by Melody Carlson
Subtitled: Everything Your Teenage Daughter Wants You to Know but Will NEVER Tell You.
Well, when Waterbrook sent this book, I have to admit, I was curious. I mean, after all, I have seven daughters, five (or soon to be) of whom are either teens or once were (Challice has entered the roaring 20’s already). So, I sat down, and started reading.
First, the book is written as though a very long letter from daughter to mother. This alone is quite accurate. Daughters can definitely talk a lot and have a lot to say. I found it kind of comical how accurate the “book” aspect of the “discussion” was. As with many books written in the first person, the style gets a bit wearisome. I found myself needing to read it in chunks rather than in one sitting to avoid brain burn.
However, the content was fairly “dead on” in my experience with girls. As with a lot of girls, it was a bit overly dramatic at times (My daughters would be a little insulted by the constant insistence that the girl doesn’t know her own mind and is a bundle of contradictions) but for the most part, I could see every frustrated teen age girl I’ve ever known (including myself) in the pages. I saw their insecurities, their attempts at maturity, and the surprising maturity hidden where the girl probably never looked for it.
As for a target audience, this book isn’t for every mom. If you understand your daughter, if you have reasonably good communication, then you probably don’t need the book. Yes, you’ll get something out of it but seriously, spend the time you would spend reading the book just interacting with your daughter. However, if sometimes you just don’t understand why your girl seems to withdraw from you, why she seems to be a jumble of nerves and hormones, you might benefit from reading this book. It’s small enough to tuck into your purse and read while waiting for her at the mall, soccer practice, or the movies. It’s short enough to finish off in a week or two if you just read a few pages at a time. And, for the most part I think, it’s a book that if your daughter picks up and reads, she’s not going to be offended at the condescending tone of an “expert” telling you where she’s a mess. I think my girls would get a bit bent out of shape over a few of the stereotypes but then they’ve been raised differently than a lot of kids so they’ve missed some of that.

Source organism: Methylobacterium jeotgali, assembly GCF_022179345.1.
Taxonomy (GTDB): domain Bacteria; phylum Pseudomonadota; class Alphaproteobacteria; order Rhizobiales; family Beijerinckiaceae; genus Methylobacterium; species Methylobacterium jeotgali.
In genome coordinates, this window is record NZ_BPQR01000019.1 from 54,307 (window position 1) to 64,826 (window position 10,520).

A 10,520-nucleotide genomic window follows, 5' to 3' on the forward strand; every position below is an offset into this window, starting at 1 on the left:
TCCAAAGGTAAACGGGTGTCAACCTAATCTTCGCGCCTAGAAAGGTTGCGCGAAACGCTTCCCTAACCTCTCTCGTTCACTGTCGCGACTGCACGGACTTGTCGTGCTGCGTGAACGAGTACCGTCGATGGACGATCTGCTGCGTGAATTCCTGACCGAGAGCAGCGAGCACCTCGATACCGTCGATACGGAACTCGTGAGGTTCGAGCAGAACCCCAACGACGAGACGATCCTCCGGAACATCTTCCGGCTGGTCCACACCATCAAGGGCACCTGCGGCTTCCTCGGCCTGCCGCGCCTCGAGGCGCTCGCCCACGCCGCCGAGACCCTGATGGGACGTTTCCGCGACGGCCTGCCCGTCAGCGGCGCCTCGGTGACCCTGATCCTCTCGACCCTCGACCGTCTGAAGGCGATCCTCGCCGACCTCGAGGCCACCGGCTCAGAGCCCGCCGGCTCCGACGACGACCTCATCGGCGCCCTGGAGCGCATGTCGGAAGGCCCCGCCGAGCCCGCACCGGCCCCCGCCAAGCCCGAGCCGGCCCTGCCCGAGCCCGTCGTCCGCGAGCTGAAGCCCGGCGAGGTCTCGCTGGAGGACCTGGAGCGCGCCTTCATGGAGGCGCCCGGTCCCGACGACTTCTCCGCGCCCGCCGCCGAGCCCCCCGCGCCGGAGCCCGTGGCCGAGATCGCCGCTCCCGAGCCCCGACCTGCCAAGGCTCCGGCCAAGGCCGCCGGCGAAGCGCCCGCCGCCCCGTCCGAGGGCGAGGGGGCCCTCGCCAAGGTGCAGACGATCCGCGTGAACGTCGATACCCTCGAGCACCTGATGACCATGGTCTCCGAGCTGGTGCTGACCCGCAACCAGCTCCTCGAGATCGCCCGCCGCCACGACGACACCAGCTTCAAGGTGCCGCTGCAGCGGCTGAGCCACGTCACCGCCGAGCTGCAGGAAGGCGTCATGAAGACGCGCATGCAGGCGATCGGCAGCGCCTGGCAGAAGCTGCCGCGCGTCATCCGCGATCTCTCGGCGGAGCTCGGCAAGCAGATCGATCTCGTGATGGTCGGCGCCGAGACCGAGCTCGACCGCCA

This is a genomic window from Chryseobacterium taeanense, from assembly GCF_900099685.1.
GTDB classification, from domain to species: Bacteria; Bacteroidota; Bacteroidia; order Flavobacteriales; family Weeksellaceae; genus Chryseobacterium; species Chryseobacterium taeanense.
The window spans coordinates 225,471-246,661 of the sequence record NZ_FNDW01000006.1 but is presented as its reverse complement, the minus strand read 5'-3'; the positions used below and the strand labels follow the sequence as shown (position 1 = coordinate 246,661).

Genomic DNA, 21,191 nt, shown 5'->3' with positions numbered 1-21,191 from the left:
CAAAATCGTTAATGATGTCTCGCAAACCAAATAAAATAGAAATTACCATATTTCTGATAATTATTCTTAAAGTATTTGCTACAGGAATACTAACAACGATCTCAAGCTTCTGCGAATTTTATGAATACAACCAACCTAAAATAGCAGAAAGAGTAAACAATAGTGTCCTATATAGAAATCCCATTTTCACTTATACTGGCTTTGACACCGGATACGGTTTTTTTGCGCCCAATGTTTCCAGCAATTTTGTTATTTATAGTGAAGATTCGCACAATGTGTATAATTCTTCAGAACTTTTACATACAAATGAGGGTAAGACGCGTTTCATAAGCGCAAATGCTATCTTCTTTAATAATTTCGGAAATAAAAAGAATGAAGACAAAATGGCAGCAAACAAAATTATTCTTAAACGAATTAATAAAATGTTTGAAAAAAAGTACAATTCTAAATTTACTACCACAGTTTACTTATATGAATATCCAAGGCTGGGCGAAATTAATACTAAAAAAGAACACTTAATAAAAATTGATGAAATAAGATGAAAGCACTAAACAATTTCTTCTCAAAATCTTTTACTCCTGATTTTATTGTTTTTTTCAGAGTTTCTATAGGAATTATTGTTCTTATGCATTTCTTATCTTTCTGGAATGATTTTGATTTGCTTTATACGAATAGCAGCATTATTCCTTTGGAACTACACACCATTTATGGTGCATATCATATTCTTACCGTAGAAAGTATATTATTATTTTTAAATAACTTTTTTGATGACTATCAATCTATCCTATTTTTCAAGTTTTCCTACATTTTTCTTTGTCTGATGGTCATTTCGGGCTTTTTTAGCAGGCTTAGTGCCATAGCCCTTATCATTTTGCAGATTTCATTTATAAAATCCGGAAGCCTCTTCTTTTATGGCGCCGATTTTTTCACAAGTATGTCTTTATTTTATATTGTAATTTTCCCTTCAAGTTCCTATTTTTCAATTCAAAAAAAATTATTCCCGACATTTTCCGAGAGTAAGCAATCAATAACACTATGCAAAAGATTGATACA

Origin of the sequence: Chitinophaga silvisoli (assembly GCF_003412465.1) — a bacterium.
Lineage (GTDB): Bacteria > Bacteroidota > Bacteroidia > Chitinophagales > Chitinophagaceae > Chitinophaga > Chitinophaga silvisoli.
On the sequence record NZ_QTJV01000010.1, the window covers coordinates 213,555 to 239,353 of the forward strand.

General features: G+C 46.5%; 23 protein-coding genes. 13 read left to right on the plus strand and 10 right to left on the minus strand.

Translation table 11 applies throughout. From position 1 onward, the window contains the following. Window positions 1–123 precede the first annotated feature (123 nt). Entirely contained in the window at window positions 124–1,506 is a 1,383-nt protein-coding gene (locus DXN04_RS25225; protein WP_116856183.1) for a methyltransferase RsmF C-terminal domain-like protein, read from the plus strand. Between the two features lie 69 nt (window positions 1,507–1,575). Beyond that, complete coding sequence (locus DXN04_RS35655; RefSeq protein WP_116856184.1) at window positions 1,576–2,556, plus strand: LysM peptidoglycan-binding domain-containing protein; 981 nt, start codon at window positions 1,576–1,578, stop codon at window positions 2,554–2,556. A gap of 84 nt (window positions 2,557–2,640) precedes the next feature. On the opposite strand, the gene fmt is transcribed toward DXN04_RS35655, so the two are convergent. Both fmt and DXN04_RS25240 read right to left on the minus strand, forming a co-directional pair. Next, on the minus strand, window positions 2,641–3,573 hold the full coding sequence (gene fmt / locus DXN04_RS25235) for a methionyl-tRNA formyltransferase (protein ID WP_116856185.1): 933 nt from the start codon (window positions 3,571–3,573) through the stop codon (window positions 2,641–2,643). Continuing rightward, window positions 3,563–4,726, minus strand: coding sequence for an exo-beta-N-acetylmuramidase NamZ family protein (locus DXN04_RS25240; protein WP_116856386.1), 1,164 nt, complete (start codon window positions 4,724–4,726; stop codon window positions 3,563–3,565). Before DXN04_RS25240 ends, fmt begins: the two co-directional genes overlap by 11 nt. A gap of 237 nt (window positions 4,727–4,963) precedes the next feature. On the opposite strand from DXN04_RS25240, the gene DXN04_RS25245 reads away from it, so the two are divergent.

This book would be beneficial to you if…
- You have a teen aged daughter and you are struggling with your relationship
- You have or know a girl in some kind of traditional school and want to understand how to relate to them
The target audience of this book is probably not conservative Christian homeschooling families but I can see how the book would be beneficial to anyone who is in contact with teen aged girls on any kind of a regular basis. The title is “Dear Mom” but honestly, I think it’d help a Dad understand common feminine teen problems or even help a writer “capture” the essence of modern teen thought.
If you’re really brave, I dare you to buy this book (or win it on my site here!) and hand it to your daughter. Ask her to critique it, underline or highlight sections that really speak to her, and then see where it goes. I guarantee you, it won’t be a waste of your time.
Now for the fun stuff! Waterbrook has generously given me a copy of this book to give away. In addition, I want this book to get out there to as many people as may want/need it so I’m going to give away my copy too! Please leave a comment and I’ll do a random number generator on Friday for the winners and get that book shipped out right away.